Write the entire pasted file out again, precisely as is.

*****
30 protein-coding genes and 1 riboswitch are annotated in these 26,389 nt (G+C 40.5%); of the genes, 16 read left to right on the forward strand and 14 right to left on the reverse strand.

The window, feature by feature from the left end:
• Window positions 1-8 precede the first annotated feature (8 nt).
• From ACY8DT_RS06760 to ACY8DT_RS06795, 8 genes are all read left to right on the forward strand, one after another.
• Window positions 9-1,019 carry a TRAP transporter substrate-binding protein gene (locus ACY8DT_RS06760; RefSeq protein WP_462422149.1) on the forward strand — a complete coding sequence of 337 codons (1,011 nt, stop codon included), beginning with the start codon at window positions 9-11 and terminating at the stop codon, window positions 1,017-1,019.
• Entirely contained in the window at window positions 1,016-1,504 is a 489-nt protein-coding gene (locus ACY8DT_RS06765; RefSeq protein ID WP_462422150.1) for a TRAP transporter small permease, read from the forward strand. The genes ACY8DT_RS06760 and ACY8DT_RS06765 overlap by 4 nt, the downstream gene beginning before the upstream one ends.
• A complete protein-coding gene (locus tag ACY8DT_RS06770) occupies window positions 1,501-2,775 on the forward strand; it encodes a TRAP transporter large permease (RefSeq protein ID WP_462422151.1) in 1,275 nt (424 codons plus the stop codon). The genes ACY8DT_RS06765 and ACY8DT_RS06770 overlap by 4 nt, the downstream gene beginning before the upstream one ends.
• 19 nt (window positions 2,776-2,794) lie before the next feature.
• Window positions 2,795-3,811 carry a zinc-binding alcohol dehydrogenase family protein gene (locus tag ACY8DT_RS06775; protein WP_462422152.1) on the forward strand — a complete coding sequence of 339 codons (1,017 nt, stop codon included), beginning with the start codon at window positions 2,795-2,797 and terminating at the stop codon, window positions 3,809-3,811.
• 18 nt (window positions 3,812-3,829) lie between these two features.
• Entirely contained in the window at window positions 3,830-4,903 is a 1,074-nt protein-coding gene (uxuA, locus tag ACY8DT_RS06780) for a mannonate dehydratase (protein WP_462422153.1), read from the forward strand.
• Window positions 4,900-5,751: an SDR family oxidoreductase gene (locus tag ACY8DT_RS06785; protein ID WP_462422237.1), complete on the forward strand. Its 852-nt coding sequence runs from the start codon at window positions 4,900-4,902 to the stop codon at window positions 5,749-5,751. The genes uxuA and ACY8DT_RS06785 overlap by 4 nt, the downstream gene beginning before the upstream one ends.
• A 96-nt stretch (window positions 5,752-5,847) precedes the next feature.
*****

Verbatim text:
30 protein-coding genes and 1 riboswitch are annotated in these 26,389 nt (G+C 40.5%); of the genes, 16 read left to right on the forward strand and 14 right to left on the reverse strand.

The window, feature by feature from the left end:
• Window positions 1-8 precede the first annotated feature (8 nt).
• From ACY8DT_RS06760 to ACY8DT_RS06795, 8 genes are all read left to right on the forward strand, one after another.
• Window positions 9-1,019 carry a TRAP transporter substrate-binding protein gene (locus ACY8DT_RS06760; RefSeq protein WP_462422149.1) on the forward strand — a complete coding sequence of 337 codons (1,011 nt, stop codon included), beginning with the start codon at window positions 9-11 and terminating at the stop codon, window positions 1,017-1,019.
• Entirely contained in the window at window positions 1,016-1,504 is a 489-nt protein-coding gene (locus ACY8DT_RS06765; RefSeq protein ID WP_462422150.1) for a TRAP transporter small permease, read from the forward strand. The genes ACY8DT_RS06760 and ACY8DT_RS06765 overlap by 4 nt, the downstream gene beginning before the upstream one ends.
• A complete protein-coding gene (locus tag ACY8DT_RS06770) occupies window positions 1,501-2,775 on the forward strand; it encodes a TRAP transporter large permease (RefSeq protein ID WP_462422151.1) in 1,275 nt (424 codons plus the stop codon). The genes ACY8DT_RS06765 and ACY8DT_RS06770 overlap by 4 nt, the downstream gene beginning before the upstream one ends.
• 19 nt (window positions 2,776-2,794) lie before the next feature.
• Window positions 2,795-3,811 carry a zinc-binding alcohol dehydrogenase family protein gene (locus tag ACY8DT_RS06775; protein WP_462422152.1) on the forward strand — a complete coding sequence of 339 codons (1,017 nt, stop codon included), beginning with the start codon at window positions 2,795-2,797 and terminating at the stop codon, window positions 3,809-3,811.
• 18 nt (window positions 3,812-3,829) lie between these two features.
• Entirely contained in the window at window positions 3,830-4,903 is a 1,074-nt protein-coding gene (uxuA, locus tag ACY8DT_RS06780) for a mannonate dehydratase (protein WP_462422153.1), read from the forward strand.
• Window positions 4,900-5,751: an SDR family oxidoreductase gene (locus tag ACY8DT_RS06785; protein ID WP_462422237.1), complete on the forward strand. Its 852-nt coding sequence runs from the start codon at window positions 4,900-4,902 to the stop codon at window positions 5,749-5,751. The genes uxuA and ACY8DT_RS06785 overlap by 4 nt, the downstream gene beginning before the upstream one ends.
• A 96-nt stretch (window positions 5,752-5,847) precedes the next feature.